Now, because the cytoplasm is constituted principally of water, these are the molecules which are mainly affected by radiation. They react chemically inside the cell between themselves and with other cellular constituents, producing highly reactive free radicals which are added to the DNA, altering its chemical constitution. Almost every process taking place in cells requires enzymes that act as catalysts to accelerate these processes and to find balance. Hence, many radio-induced lesions are expected to be successfully mended. Nevertheless, depending on its degree of complexity, the lesion can lead to cellular death or intervene severely in the mitotic cell division cycle. In these biological processes, DNA seeks repair and the cell in its entirety seeks to return to normal function.

The correct functioning of the cell and the optimal performance in the transmission of genetic information depend on the integral maintenance of DNA molecules. The damage caused by free radicals in this molecule is the main cause of radiobiological effects post-irradiation; the repair processes on the DNA can be complete or incomplete. Depending on the complexity of the legion, genetic mutations or loss of reproductive capability can occur, along with other consequences.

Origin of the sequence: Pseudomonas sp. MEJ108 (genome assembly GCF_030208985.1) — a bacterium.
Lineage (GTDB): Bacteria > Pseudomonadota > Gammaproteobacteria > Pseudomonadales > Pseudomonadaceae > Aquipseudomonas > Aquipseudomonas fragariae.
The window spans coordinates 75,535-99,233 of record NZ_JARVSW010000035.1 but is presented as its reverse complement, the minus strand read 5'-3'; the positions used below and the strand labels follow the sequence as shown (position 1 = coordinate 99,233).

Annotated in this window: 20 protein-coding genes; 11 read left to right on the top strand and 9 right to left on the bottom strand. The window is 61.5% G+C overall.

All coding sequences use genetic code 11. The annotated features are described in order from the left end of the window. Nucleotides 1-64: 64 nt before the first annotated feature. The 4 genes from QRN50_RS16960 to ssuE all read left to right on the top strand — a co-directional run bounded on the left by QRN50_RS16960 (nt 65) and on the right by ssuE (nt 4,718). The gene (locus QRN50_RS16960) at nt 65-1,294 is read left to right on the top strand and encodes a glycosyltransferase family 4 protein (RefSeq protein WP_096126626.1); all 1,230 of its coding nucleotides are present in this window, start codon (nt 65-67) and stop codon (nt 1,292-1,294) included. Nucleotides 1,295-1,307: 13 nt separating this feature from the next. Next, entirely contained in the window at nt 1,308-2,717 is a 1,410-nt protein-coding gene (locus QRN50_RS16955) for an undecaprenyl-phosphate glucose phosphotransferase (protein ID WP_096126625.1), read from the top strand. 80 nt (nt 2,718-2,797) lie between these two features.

Cells can be classified as differentiated or undifferentiated. The former, also called mature cells, execute specific functions in the correct function of the human body; the latter do not execute any functions, but rather only serve as precursors for differentiated cells. According to the law of Bergonie and Tribondeau [2], undifferentiated cells constantly experience mitotic activity, which makes them more radiosensitive than differentiated cells.

One can infer from this that organs constituted by radiosensitive cells will be more sensitive to radiation. In fact, this is one of the fundamental principles in radiotherapy--cancer cells are highly proliferative, thus they are in constant mitotic activity, which means they are highly vulnerable to radiation [1] [3]

Tumor growth is characterized by the disproportionate and unorganized growth of the tissue structure; it is, in general, an abnormal growth, with a deficit of blood vessels. Tumorous cells grow in an environment lacking in nutrients and oxygen, which leads to the conformation of heterogeneous tumor regions, called tumor nodules, with different degrees of proliferation and different responses to ionizing radiation therapies.

Healthy tissues and organs are irrigated by blood vessels, which allow in a supply of oxygen and nutrients. This allows for a complete, quicker recovery in the face of cancerous tumors. This is why the temporal influence turns out to be a key factor, since by fractioning the therapeutic radiation dose (1) in time intervals, the healthy tissues and organs will have more capacity to recover in time, which is not the case with cancerous tumors [1] [3]

In therapies using ionizing radiation for the eradication of cancerous tumors there are other important physical factors. Cell damage is proportional to the dose rate. This indicates the dose supply per time unit. The higher the dose rate is, the higher the inhibition of the repairing systems in cells, because there is a higher probability of affecting the cell, particularly the DNA present in their nucleus, meaning more destroyed cells.